However, there is growing evidence from South Asia that social support significantly reduces the risk of depression and increases resilience in women. In a study of urban Indian women living in a Mumbai slum, those who received social and emotional support from friends and family reported significantly fewer days with depression, even after adjusting for husbands’ recent violence and alcohol abuse. 90 Similarly, in Pakistan, higher perceived social support from family, friends, and significant others amongst married women reduced the likelihood of depression and anxiety, and was positively associated with the resolution of marital problems. Neither study described in detail the type of social support received, but community support played a key role, whereas that of family members was less clear. In India, the presence of family members in the home did not affect the degree of depression women reported whereas, in Pakistan, living in a nuclear family increased the risk of CMD symptoms. In South Asia, studies have found that the presence of in-laws in the household often reduces women’s freedom and exacerbates their abuse and suffering. 91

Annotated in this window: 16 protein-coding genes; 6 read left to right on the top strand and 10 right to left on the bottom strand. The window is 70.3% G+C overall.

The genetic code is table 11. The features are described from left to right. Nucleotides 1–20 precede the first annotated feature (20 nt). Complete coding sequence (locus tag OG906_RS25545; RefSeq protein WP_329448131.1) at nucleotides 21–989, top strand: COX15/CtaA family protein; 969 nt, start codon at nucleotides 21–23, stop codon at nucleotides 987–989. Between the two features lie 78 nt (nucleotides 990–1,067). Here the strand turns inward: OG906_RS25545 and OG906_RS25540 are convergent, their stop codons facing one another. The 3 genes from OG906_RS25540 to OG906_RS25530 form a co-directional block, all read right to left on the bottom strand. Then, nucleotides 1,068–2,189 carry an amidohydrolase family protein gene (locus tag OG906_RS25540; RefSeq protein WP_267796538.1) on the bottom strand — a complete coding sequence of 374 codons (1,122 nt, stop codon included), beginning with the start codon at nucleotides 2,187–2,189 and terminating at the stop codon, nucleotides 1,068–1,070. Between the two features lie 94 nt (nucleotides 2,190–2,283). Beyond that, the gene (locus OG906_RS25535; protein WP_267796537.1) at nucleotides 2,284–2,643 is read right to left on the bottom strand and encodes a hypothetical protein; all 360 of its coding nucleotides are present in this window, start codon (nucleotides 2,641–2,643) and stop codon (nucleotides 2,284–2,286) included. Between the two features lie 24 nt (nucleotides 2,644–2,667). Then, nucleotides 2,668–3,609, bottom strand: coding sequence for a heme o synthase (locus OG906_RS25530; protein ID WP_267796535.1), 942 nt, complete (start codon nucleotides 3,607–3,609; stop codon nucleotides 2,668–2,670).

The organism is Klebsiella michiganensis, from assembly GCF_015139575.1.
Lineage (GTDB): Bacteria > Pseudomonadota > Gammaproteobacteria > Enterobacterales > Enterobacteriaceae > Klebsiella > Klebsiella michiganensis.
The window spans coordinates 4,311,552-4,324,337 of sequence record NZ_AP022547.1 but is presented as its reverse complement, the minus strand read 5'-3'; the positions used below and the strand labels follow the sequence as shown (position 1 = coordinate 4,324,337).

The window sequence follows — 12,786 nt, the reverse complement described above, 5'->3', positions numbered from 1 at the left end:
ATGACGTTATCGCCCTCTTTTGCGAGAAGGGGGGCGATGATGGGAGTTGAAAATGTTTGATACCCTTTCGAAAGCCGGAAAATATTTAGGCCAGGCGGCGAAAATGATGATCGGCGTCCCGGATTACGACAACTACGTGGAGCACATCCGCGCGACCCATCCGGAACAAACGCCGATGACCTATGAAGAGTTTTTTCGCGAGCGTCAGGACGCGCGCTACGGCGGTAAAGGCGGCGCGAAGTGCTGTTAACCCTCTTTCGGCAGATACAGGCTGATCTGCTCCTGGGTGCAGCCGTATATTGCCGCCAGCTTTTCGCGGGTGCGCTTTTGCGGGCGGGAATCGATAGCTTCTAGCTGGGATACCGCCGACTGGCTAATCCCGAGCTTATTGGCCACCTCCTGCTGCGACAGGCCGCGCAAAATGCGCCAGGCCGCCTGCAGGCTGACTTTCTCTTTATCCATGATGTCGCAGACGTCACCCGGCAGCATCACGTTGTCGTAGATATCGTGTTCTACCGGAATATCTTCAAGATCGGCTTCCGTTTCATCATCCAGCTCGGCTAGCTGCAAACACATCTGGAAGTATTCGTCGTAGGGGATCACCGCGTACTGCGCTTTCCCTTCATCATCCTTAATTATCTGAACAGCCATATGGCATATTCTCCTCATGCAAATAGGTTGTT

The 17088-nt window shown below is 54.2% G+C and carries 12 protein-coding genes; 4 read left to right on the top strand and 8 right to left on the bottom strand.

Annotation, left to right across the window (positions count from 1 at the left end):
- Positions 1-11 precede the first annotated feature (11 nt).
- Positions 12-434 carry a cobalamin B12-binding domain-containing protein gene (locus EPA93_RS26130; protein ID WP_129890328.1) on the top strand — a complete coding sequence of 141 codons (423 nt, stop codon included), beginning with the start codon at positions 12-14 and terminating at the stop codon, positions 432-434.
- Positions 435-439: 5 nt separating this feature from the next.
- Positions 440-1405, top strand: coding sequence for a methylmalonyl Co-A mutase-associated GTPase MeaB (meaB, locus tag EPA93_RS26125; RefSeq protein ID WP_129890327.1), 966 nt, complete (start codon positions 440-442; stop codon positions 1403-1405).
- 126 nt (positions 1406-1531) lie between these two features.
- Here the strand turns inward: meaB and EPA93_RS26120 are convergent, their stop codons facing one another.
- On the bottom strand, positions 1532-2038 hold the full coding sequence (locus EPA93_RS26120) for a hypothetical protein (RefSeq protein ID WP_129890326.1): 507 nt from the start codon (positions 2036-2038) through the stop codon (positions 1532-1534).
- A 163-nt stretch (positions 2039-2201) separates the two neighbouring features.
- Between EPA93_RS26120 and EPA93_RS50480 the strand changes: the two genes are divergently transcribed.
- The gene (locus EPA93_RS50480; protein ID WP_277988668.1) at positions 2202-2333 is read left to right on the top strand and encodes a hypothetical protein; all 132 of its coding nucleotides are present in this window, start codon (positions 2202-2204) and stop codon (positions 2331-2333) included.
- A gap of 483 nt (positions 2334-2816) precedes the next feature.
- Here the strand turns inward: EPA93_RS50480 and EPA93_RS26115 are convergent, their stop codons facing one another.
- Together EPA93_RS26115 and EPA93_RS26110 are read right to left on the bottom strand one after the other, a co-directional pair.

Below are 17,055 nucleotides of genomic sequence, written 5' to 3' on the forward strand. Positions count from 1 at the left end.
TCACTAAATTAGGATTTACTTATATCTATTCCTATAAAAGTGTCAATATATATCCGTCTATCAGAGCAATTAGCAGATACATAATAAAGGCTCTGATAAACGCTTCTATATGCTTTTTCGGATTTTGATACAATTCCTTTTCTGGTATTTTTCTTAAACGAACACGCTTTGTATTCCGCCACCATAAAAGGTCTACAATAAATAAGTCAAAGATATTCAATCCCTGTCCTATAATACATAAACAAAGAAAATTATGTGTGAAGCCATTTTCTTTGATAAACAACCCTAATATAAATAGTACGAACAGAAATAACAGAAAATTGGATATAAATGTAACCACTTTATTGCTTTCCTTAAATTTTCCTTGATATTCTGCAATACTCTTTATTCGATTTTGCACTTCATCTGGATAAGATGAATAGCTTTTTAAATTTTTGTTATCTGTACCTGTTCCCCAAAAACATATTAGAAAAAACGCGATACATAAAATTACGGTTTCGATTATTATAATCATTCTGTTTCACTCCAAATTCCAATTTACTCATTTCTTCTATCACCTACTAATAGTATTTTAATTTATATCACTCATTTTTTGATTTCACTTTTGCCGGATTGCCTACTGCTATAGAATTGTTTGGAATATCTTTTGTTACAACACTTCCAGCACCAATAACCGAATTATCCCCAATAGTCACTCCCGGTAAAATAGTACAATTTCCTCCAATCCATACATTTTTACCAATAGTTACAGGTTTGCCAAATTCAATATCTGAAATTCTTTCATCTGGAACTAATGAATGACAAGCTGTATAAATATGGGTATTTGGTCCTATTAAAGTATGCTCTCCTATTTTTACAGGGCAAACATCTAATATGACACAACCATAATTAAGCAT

Burgess discusses the impact of the Movement for Global Mental Health (MGMH), 92 a community-based approach often recommended for LMICs, initiated in 2007 within the South African mental health care service. It implements primary mental health care in district hospitals, supported by higher levels of care involving partnerships with stakeholders across multiple sectors. Despite efforts of service providers to offer gender-sensitive treatment—viewing female clients as autonomous and learning about the broader socioeconomic constraints of their daily realities—the services were unable to offer sufficient support for the many issues underlying their distress. Based on the challenges identified in the South African experience, Burgess recommends a community health competency approach using a participatory framework involving dialogue between service providers, researchers, and communities. These competencies include enhancing the ability of community members to identify and refer serious cases of mental disorder and to respond to others in a culturally appropriate manner. The researchers also recommend helping communities develop (or expand existing) skills to address mental difficulties. The importance of safe social spaces and dialogue on challenging issues amongst mental health professionals and local mental health service sectors was emphasised. Finally, the study suggested the development of partnerships with others with experience in tackling similar problems in other global or local contexts. Such partnerships could connect women in need of support to existing resources, such as income-generating activities or skills training, to create opportunities to mitigate wider social problems that impact upon women’s experiences of mental distress.